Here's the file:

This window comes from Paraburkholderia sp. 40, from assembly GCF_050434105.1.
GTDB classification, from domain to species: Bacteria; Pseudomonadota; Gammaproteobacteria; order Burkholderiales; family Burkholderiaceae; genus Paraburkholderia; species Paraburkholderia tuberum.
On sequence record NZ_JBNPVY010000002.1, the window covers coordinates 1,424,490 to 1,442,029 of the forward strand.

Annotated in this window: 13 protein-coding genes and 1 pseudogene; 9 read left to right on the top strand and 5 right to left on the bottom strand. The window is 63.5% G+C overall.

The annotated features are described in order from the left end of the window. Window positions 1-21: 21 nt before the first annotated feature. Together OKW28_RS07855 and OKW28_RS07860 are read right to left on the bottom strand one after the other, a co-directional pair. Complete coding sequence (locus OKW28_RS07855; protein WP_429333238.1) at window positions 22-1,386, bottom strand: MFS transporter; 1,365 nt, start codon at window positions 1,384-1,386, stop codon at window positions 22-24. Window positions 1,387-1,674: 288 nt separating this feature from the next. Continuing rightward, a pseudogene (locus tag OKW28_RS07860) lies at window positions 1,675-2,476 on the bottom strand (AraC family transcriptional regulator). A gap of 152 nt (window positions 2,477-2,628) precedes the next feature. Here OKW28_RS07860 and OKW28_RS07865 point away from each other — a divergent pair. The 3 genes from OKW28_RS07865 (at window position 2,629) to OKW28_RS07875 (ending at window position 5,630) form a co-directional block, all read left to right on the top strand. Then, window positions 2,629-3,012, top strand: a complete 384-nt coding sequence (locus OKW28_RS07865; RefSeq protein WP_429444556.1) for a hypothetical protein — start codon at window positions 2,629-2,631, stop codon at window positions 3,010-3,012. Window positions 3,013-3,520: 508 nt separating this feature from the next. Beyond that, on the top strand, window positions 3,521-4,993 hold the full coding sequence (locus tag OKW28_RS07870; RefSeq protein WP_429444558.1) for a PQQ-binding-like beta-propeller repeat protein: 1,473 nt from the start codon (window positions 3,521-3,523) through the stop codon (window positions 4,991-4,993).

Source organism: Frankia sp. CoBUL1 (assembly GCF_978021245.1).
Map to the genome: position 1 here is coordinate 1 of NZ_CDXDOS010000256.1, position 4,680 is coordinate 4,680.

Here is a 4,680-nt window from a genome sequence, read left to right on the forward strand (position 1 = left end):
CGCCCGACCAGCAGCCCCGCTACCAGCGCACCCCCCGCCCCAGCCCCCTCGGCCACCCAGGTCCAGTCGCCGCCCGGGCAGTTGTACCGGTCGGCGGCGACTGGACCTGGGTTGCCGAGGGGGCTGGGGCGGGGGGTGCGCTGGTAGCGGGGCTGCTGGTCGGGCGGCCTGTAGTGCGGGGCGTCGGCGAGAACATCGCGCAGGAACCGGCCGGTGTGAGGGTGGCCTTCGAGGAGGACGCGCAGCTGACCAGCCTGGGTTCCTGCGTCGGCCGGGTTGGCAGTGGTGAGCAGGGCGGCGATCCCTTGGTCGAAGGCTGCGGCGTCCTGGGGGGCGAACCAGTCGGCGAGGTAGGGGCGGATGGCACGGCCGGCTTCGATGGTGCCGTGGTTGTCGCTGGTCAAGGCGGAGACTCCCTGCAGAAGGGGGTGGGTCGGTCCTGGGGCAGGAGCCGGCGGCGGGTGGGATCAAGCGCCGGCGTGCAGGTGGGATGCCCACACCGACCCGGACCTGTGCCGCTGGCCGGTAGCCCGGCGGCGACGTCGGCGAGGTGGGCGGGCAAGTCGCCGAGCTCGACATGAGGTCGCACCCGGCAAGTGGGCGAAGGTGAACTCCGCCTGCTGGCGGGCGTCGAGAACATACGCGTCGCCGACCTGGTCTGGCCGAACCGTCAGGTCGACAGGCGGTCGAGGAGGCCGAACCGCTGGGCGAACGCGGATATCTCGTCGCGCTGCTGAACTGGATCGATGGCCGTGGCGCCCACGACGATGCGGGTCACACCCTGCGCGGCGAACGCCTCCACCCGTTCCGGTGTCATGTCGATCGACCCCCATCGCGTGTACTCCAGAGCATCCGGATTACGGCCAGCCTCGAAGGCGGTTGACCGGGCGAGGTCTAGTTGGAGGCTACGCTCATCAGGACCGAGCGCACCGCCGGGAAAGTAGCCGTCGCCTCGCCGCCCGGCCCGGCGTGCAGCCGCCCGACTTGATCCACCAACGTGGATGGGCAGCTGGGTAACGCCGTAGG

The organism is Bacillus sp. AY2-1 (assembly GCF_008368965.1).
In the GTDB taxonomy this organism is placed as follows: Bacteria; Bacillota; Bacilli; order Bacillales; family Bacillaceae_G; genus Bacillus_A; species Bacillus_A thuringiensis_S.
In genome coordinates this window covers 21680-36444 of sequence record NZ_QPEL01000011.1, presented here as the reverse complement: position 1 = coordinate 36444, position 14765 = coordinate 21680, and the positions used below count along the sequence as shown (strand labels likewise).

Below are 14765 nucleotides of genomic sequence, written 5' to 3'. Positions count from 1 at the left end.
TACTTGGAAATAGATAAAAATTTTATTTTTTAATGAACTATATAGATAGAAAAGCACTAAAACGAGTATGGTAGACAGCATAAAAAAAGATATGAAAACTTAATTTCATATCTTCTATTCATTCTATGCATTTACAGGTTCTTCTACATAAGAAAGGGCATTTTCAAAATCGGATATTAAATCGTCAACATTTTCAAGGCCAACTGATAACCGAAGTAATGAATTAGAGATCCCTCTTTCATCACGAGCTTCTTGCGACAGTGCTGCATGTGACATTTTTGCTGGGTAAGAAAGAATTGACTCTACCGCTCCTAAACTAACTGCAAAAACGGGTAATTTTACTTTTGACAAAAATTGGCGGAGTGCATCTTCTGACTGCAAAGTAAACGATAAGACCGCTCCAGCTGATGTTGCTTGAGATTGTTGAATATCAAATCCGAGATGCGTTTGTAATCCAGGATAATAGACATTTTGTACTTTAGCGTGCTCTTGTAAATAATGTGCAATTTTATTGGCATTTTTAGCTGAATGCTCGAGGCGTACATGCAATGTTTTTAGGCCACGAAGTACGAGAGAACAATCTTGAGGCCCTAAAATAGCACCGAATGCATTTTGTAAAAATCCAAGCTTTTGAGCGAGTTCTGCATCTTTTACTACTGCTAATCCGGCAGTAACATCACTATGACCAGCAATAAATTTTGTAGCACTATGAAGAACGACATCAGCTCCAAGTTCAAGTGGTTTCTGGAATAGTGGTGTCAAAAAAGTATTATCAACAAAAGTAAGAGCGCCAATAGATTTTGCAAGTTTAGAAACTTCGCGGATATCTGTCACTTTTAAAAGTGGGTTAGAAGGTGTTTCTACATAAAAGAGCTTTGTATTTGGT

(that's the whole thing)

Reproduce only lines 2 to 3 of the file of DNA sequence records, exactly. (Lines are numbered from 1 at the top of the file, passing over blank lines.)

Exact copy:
GTDB classification, from domain to species: Bacteria; Pseudomonadota; Gammaproteobacteria; order Burkholderiales; family Burkholderiaceae; genus Paraburkholderia; species Paraburkholderia tuberum.
On sequence record NZ_JBNPVY010000002.1, the window covers coordinates 1,424,490 to 1,442,029 of the forward strand.